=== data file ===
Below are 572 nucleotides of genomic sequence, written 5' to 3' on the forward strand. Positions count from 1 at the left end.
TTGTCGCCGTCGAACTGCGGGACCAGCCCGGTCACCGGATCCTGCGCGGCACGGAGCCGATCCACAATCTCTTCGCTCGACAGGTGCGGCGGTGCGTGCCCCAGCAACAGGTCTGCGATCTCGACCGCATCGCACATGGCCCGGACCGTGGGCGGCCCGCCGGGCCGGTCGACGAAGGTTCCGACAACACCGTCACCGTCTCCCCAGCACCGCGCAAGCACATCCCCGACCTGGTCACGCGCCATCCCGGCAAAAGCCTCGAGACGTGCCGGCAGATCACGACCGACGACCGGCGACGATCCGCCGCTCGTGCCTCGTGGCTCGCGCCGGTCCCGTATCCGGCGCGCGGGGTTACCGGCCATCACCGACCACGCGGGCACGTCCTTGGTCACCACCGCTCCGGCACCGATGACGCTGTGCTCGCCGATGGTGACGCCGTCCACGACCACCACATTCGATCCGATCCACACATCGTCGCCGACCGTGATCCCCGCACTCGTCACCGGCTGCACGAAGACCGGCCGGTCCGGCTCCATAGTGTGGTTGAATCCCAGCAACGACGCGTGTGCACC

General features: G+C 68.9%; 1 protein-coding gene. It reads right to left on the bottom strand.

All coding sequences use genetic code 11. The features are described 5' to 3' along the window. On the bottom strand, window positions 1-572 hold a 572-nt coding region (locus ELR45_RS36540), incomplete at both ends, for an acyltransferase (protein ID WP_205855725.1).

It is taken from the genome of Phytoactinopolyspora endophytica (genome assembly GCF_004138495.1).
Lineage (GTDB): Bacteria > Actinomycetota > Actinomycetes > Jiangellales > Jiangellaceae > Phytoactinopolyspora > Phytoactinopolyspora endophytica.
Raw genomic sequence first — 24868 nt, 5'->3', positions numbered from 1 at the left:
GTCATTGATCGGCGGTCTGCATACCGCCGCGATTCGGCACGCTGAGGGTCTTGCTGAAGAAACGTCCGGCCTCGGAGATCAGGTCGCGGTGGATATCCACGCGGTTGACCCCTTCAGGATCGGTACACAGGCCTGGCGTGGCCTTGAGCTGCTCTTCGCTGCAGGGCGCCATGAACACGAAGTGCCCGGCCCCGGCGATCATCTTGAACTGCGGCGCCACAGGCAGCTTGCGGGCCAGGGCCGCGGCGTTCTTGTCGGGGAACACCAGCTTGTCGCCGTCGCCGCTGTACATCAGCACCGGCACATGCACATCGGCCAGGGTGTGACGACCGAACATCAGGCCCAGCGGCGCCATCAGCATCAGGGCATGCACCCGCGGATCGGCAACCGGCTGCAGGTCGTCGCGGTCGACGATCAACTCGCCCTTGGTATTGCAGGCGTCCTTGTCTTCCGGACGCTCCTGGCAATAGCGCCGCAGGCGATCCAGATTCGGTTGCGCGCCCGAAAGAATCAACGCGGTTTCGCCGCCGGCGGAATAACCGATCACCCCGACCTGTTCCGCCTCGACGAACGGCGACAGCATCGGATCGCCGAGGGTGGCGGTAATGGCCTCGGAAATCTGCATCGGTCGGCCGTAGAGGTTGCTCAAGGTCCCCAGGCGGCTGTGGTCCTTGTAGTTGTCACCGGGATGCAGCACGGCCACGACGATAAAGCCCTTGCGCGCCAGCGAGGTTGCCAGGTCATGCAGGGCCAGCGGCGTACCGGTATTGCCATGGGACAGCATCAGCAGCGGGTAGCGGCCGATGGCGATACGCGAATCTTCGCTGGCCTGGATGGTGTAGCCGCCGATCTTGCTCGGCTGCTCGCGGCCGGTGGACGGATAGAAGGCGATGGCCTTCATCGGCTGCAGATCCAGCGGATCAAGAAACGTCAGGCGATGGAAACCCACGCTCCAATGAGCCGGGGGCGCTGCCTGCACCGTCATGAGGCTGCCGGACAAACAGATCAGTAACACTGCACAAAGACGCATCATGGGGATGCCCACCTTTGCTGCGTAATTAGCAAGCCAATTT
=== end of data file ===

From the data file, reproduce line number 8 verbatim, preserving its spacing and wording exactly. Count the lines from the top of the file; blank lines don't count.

GTCATTGATCGGCGGTCTGCATACCGCCGCGATTCGGCACGCTGAGGGTCTTGCTGAAGAAACGTCCGGCCTCGGAGATCAGGTCGCGGTGGATATCCACGCGGTTGACCCCTTCAGGATCGGTACACAGGCCTGGCGTGGCCTTGAGCTGCTCTTCGCTGCAGGGCGCCATGAACACGAAGTGCCCGGCCCCGGCGATCATCTTGAACTGCGGCGCCACAGGCAGCTTGCGGGCCAGGGCCGCGGCGTTCTTGTCGGGGAACACCAGCTTGTCGCCGTCGCCGCTGTACATCAGCACCGGCACATGCACATCGGCCAGGGTGTGACGACCGAACATCAGGCCCAGCGGCGCCATCAGCATCAGGGCATGCACCCGCGGATCGGCAACCGGCTGCAGGTCGTCGCGGTCGACGATCAACTCGCCCTTGGTATTGCAGGCGTCCTTGTCTTCCGGACGCTCCTGGCAATAGCGCCGCAGGCGATCCAGATTCGGTTGCGCGCCCGAAAGAATCAACGCGGTTTCGCCGCCGGCGGAATAACCGATCACCCCGACCTGTTCCGCCTCGACGAACGGCGACAGCATCGGATCGCCGAGGGTGGCGGTAATGGCCTCGGAAATCTGCATCGGTCGGCCGTAGAGGTTGCTCAAGGTCCCCAGGCGGCTGTGGTCCTTGTAGTTGTCACCGGGATGCAGCACGGCCACGACGATAAAGCCCTTGCGCGCCAGCGAGGTTGCCAGGTCATGCAGGGCCAGCGGCGTACCGGTATTGCCATGGGACAGCATCAGCAGCGGGTAGCGGCCGATGGCGATACGCGAATCTTCGCTGGCCTGGATGGTGTAGCCGCCGATCTTGCTCGGCTGCTCGCGGCCGGTGGACGGATAGAAGGCGATGGCCTTCATCGGCTGCAGATCCAGCGGATCAAGAAACGTCAGGCGATGGAAACCCACGCTCCAATGAGCCGGGGGCGCTGCCTGCACCGTCATGAGGCTGCCGGACAAACAGATCAGTAACACTGCACAAAGACGCATCATGGGGATGCCCACCTTTGCTGCGTAATTAGCAAGCCAATTT